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Action timeline

2003 – The Center filed a petition to list the Mexican garter snake as threatened or endangered under the Endangered Species Act. The petition sought protection of the snake’s habitat from livestock grazing and other threats, establishment of minimum instream flows in Southwest rivers, prohibitions on further introductions of nonnative fish and amphibians, and more funding for research and removal of exotics — actions likely to benefit myriad other species imperiled by the loss and degradation of Southwest rivers and streams.

2005 – The Center reached a settlement agreement with the U.S. Fish and Wildlife Service, requiring the agency to consider protection for the snake.

2006 – The Service denied Endangered Species Act protection to the Mexican garter snake, despite its own conclusions that the snake has been extirpated from 85 to 90 percent of its U.S. range, is declining, and is severely threatened by multiple factors in both the United States and Mexico.

December 27, 2007 – High-level Bush administration appointee Julie MacDonald resigned in the aftermath of an inspector general investigation — and just before a House congressional oversight committee public hearing — on her violations of the Endangered Species Act, censorship of science and intimidation of Fish and Wildlife Service staff. Official documents and a full-length report released to the media by the Center revealed that MacDonald, while assistant secretary of Fish, Wildlife and Parks, used her position to aggressively squelch protection of endangered species, including the Mexican garter snake. The Center filed suit against the Fish and Wildlife Service to overturn the agency’s decision that the Mexican garter snake does not warrant protection as an endangered species.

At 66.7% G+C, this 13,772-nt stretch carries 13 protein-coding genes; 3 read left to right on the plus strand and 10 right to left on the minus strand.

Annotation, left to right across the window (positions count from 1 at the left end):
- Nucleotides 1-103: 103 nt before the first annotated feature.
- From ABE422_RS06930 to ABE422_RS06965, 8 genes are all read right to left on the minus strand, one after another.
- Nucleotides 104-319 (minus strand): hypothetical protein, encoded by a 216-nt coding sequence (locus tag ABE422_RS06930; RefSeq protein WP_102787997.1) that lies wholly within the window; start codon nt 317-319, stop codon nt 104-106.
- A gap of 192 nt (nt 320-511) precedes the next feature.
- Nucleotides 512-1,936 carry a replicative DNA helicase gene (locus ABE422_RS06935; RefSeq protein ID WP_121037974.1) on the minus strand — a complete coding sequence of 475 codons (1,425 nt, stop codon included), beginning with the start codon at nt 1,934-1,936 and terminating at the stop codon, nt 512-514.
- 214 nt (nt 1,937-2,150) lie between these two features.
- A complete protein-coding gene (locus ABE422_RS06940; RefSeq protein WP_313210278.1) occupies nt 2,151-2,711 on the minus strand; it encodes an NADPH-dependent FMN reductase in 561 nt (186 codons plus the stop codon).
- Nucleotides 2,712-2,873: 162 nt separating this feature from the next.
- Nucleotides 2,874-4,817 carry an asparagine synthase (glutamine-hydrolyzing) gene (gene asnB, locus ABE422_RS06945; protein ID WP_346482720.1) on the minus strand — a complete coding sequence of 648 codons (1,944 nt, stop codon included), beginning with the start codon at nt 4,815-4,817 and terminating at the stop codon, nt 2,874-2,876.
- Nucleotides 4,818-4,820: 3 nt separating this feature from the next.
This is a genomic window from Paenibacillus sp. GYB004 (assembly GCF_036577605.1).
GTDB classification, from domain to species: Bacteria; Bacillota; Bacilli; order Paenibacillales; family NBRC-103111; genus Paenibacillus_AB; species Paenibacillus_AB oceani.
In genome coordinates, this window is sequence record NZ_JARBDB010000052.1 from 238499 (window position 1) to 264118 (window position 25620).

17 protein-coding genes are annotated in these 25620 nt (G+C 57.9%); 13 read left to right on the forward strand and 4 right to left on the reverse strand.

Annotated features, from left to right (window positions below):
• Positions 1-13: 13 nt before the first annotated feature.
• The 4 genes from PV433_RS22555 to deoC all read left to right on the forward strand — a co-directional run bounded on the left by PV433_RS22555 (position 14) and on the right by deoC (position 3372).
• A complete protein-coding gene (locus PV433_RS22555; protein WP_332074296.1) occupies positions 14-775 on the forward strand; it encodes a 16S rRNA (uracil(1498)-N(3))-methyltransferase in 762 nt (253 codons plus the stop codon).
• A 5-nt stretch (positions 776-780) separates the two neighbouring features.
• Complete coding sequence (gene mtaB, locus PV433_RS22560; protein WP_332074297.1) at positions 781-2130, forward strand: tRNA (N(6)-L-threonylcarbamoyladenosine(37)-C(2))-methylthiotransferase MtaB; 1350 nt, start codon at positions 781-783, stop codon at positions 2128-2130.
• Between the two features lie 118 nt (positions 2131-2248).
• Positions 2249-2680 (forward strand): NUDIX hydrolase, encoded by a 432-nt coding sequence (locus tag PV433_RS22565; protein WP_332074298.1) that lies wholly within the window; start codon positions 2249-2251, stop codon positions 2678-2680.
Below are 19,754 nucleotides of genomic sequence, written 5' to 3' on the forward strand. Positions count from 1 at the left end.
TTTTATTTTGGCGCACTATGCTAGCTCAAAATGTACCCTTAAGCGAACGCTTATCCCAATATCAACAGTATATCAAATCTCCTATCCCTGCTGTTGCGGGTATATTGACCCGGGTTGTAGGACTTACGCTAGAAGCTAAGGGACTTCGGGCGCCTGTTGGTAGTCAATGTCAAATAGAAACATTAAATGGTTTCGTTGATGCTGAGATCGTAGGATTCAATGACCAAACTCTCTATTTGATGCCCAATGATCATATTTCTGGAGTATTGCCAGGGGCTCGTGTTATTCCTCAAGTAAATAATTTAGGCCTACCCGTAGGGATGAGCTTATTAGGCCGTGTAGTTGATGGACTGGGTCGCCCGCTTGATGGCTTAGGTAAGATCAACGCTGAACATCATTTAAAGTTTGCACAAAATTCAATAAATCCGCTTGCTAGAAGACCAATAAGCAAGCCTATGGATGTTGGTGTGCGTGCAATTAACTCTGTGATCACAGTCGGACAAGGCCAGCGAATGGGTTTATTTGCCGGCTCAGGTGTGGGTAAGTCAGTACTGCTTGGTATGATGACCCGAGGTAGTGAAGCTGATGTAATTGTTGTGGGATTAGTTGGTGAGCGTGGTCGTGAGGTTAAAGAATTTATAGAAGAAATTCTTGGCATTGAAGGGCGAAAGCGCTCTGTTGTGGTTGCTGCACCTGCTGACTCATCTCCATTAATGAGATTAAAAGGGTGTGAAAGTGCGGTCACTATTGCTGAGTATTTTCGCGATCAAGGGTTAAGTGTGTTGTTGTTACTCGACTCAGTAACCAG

May 28, 2008 – The Service announced that it would start a new status review to determine whether the snake deserves federal protection.

November 24, 2008 – The Service announced that the Mexican garter snake indeed deserves a place on the endangered species list — but instead of protecting the species,  the agency made it a “candidate” for Endangered Species Act protection, claiming its listing was “precluded” by other actions to list species.

July 12, 2011 – The Center reached a landmark agreement with the Fish and Wildlife Service compelling the agency to move forward in the protection process for 757 species, including the Mexican garter snake.

February 2014 – The Center filed a cease-and-desist notice with the Federal Aviation Administration and Arizona’s Department of Transportation to stop spending money for the construction of a new taxiway at the Sierra Vista Muni-Libby Airport. Initial work to support the taxiqway had already begun without an analysis of environmental harm, such as to the San Pedro River and its wildlife, such as the Mexican garter snake.

Photo © Erik Enderson